@auxbuss - Probably does need checking out!
@wallmari - That's a useful link (bit dry, lacks a main protagonist though!), however I think it does not apply as all donations will go straight to the charity via their payment provider account.
In answer to your questions:
1) Many charities have donation forms - smaller/new ones need something simple, mobile friendly, perhaps allowing them to download the data to make Gift Aid submissions. It might also be good if they could have some idea of MRD (Monthly Recurring Donations!) and ARD (Annual Recurring Donations) or see what %age of their money is raised by Gift Aid. That's the MVP at least. If you've ever donated money via form, in person or online I'm sure you can imagine possible expansions. Some small charities probably already use Stripe via a WordPress plugin or custom page.
Think Google Analytics crossed with one of those SaaS revenue trackers. Give people an easy way to use Direct Debit or card, handle dunning etc.
2) Charge a small %age of their transaction total. They get the donation (with payment provider fees deducted). I charge a small %age on top for hosting the forms and giving them some analytics on who has donated the most/been a long term donor etc.
For reference: most of the providers are charging 4–5% (some even take a percentage of the Gift Aid as well!). Even after they pay the Stripe/DD fees themselves, there's some fair margin in there as far as I can see. Certainly one "well known" donation website that charges to make a profit "to invest in services" seems to be based in central London in some expensive offices. That irks me somewhat.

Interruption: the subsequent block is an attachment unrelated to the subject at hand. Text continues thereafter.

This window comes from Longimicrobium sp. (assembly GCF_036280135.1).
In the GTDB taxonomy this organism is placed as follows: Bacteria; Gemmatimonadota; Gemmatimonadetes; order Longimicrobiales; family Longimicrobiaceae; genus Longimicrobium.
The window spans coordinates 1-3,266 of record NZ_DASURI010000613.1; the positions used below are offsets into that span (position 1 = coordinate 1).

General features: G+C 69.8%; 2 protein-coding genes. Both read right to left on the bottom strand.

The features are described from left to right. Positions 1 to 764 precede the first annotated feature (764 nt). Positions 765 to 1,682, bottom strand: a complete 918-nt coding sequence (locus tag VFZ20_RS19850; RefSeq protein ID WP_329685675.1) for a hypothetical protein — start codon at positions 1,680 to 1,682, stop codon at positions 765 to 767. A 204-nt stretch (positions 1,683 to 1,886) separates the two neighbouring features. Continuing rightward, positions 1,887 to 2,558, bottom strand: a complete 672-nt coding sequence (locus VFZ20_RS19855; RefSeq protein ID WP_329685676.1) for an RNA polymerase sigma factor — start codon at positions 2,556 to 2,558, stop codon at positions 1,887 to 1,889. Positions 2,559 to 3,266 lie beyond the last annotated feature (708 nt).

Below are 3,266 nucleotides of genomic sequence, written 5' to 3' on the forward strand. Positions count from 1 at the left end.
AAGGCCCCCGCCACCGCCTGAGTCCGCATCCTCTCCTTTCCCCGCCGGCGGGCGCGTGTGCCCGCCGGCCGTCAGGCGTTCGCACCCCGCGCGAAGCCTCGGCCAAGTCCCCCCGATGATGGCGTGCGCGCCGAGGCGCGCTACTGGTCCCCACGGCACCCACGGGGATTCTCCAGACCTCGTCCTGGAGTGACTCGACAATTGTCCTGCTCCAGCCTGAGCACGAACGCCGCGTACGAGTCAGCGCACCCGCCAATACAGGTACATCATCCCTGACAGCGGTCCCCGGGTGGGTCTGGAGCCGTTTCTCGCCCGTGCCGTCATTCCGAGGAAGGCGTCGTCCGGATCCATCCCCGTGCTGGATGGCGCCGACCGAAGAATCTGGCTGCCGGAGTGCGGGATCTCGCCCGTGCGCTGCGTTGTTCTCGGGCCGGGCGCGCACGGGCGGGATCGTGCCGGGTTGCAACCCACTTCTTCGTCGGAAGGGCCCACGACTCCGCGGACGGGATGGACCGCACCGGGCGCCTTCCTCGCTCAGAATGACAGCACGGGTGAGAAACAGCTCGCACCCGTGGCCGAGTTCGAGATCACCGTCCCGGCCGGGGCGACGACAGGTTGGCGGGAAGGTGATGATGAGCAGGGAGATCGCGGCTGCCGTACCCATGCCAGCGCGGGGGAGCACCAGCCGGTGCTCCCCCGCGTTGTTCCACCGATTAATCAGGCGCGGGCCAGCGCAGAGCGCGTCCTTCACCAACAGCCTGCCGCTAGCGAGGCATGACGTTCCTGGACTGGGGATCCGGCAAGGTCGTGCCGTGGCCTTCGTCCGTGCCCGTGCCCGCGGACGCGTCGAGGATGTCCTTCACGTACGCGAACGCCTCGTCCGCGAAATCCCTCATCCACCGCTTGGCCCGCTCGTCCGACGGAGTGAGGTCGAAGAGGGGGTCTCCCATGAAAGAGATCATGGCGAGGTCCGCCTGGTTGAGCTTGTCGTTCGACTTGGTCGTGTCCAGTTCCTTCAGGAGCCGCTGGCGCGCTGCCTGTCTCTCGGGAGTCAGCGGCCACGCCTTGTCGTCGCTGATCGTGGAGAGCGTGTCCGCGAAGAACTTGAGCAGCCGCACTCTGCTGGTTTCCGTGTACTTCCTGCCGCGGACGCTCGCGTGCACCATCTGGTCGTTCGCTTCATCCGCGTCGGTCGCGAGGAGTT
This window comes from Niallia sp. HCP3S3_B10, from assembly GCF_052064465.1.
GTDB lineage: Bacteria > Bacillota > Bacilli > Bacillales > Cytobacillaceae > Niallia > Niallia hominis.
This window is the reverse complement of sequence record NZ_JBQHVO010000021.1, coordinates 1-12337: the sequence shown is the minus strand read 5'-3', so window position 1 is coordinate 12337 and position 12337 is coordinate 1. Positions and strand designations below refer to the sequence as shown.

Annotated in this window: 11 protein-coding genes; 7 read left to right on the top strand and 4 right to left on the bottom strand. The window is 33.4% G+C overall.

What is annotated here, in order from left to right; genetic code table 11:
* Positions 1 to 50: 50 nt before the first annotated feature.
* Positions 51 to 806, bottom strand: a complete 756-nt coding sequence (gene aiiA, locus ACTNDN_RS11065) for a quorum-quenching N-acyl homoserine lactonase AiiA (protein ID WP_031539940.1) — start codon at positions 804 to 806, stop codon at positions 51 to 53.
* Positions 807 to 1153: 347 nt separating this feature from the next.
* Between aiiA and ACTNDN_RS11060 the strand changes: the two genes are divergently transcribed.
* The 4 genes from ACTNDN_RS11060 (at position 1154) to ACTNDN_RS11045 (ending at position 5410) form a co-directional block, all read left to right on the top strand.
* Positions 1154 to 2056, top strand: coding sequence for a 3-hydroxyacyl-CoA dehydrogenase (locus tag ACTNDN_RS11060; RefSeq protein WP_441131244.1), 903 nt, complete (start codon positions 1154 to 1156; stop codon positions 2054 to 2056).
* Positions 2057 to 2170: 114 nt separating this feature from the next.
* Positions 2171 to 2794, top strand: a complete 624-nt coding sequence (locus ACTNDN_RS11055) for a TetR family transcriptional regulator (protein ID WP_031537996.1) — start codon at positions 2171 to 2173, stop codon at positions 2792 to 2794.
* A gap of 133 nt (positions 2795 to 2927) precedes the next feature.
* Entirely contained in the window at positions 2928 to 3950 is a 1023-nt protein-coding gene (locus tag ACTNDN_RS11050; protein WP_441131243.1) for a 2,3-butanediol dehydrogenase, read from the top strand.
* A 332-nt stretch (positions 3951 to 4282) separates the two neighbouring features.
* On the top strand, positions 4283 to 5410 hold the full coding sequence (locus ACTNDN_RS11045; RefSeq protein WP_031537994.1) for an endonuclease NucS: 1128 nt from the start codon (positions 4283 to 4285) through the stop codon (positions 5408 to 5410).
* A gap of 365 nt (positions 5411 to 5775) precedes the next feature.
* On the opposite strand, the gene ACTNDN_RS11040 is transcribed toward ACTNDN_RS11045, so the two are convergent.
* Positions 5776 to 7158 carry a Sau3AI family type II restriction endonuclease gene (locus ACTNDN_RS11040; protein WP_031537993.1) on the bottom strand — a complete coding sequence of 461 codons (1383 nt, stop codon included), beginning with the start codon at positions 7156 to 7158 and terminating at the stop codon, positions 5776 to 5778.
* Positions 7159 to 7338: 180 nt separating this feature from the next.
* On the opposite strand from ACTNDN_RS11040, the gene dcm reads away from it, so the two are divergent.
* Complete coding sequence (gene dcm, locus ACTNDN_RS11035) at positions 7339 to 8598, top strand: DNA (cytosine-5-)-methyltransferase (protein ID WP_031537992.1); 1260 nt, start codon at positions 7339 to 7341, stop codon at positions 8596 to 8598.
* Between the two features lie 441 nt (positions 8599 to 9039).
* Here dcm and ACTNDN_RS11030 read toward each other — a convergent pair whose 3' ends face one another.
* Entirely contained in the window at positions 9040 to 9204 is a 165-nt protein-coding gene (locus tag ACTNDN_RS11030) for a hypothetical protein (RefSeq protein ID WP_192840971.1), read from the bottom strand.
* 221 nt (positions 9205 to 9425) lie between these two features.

3) Fraud would be something to be thought about (even if it's just handling Stripe's API so the charity is notfied get an email). Direct Debit is largely secure with ways for people to make contact with the provider if payments are unexpected (I've done a bit more reading up on that).
Yes, that's kind of the angle I'm going at, but without having to do PCI/DSS myself. For the charity:
1) Register for Stripe and/or DD provider.
2) Add webhooks as I tell them.
3) Add API keys on my web service.
5) Profit!!!! (for charity and me)
Whether a charity would be comfortable with parts 1, 2, and 3 is a question I have no answer to.